The real estate business to be concerned about is commercial building. There has been way too much construction of large office towers, especially in Shanghai, which is gearing up for its World Expo this year. Too many gleaming skyscrapers sit empty of tenants. The glut of office space has already caused rental prices to drop in places like the Shanghai financial district, Pudong.
Too much leverage, not high prices, caused the problems with real estate in Dubai and the U.S. There just isn't that much leverage in China. So even if prices are too high, a drop of as much as 20% or 30% wouldn't cause anything like the tsunami that hit the American and Dubai markets.
The second way Chanos is wrong about China is that he, like most economists and Wall Street analysts, underestimates income there. I have recently been debating several Harvard economists who worry that incomes haven't risen as fast as GDP in China. They argue that it shows that too much of China's growth has been a matter of government investment in unsustainable infrastructure projects like bridges and highways, as happened earlier in Japan. They point out that Chinese consumers account for just a third of the economy in China, vs. two-thirds in the U.S. However, my firm, the China Market Research Group, estimates that Chinese consumers will come to account for half of the economy within the next three to five years as the role of exports diminishes. (See my "Three Myths About Business in China.")
If anything, incomes are grossly underreported in China. A simple look at how accounting works will show why. Whereas in the U.S. individuals must report their income to the Internal Revenue Service every year, in China all individual tax is reported and paid for by companies, except for that of high earners. Many Chinese companies limit the tax they pay by reporting low salaries and then paying their employees higher amounts while accounting for the difference as business expenses like phone bills. The employees are happy because they make every bit as much as they were promised, and the companies are pleased to lower their tax exposure.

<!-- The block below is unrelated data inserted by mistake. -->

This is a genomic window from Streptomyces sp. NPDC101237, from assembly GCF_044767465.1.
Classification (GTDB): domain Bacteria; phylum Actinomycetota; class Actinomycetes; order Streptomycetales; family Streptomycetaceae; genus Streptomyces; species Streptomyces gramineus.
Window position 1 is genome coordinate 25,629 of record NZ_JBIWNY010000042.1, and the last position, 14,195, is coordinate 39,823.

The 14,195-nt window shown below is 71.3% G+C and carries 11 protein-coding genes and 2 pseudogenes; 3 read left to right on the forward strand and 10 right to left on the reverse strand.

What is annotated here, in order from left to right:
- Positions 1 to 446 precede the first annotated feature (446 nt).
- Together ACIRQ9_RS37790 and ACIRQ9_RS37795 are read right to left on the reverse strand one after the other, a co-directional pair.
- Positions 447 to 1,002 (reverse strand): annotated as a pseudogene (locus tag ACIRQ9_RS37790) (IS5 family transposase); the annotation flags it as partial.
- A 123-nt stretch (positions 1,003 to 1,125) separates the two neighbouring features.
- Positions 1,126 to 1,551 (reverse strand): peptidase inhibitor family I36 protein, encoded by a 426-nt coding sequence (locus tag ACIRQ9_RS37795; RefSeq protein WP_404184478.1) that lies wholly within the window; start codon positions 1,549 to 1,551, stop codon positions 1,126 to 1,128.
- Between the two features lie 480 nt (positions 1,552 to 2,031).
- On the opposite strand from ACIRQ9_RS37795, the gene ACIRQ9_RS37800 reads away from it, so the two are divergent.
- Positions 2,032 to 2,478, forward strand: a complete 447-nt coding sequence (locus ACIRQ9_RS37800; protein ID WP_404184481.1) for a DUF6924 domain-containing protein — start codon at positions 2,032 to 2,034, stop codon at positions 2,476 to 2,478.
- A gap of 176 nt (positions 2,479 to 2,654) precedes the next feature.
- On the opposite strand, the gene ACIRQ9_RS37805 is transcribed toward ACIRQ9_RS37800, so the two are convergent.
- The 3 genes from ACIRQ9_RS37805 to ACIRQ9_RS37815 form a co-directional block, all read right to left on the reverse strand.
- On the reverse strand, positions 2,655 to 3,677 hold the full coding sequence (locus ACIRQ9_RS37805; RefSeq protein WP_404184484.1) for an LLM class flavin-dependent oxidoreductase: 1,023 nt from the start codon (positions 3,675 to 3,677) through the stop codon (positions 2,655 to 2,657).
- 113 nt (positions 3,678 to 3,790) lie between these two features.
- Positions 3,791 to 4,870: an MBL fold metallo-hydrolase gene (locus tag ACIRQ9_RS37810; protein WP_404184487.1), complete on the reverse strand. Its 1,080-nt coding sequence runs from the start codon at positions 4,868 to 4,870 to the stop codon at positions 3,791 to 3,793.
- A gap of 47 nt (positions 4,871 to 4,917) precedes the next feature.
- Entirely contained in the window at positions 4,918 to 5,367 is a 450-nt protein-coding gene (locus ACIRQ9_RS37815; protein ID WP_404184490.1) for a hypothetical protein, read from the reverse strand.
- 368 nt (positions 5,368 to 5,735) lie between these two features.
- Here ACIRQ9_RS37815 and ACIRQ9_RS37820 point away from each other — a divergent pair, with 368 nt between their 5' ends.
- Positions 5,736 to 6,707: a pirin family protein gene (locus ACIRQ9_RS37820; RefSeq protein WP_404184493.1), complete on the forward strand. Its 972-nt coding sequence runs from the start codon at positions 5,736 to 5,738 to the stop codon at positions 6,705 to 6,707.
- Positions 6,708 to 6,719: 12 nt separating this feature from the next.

Also, many companies pay for housing and cars for their employees, a holdover from the old system of state-run businesses. Most Western economists don't count those expenses as income, but they should. Deceptive accounting of income is so widespread that the government has announced plans to tax some business expenses in state-run enterprises--the kinds of expenses that let executives pay taxes on earnings of $300 a month while living in multimillion-dollar homes and driving Mercedes.
The third thing Chanos gets wrong about China is the notion that the yuan is likely to appreciate. In the short term, it would be disastrous for China to let that happen, as I wrote in "Why Krugman Is Wrong About The Yuan." It would cause China's exports to plunge, swell the Chinese unemployment rolls by millions, and destabilize the financial system. In the long term, however, once the world's economy stabilizes, appreciation of the yuan might make sense. Getting exposure to Chinese assets now would benefit an investor when that time comes.
Chanos has an excellent track record in divining the future. However, part of his job as a short seller is to make money by causing markets to question good things. That can be useful for keeping companies honest and in check. But in this case he clearly doesn't understand the economic system he's talking about. China is not in imminent threat of collapse, and investors and companies are wise to stay involved with it, as Rogers argues.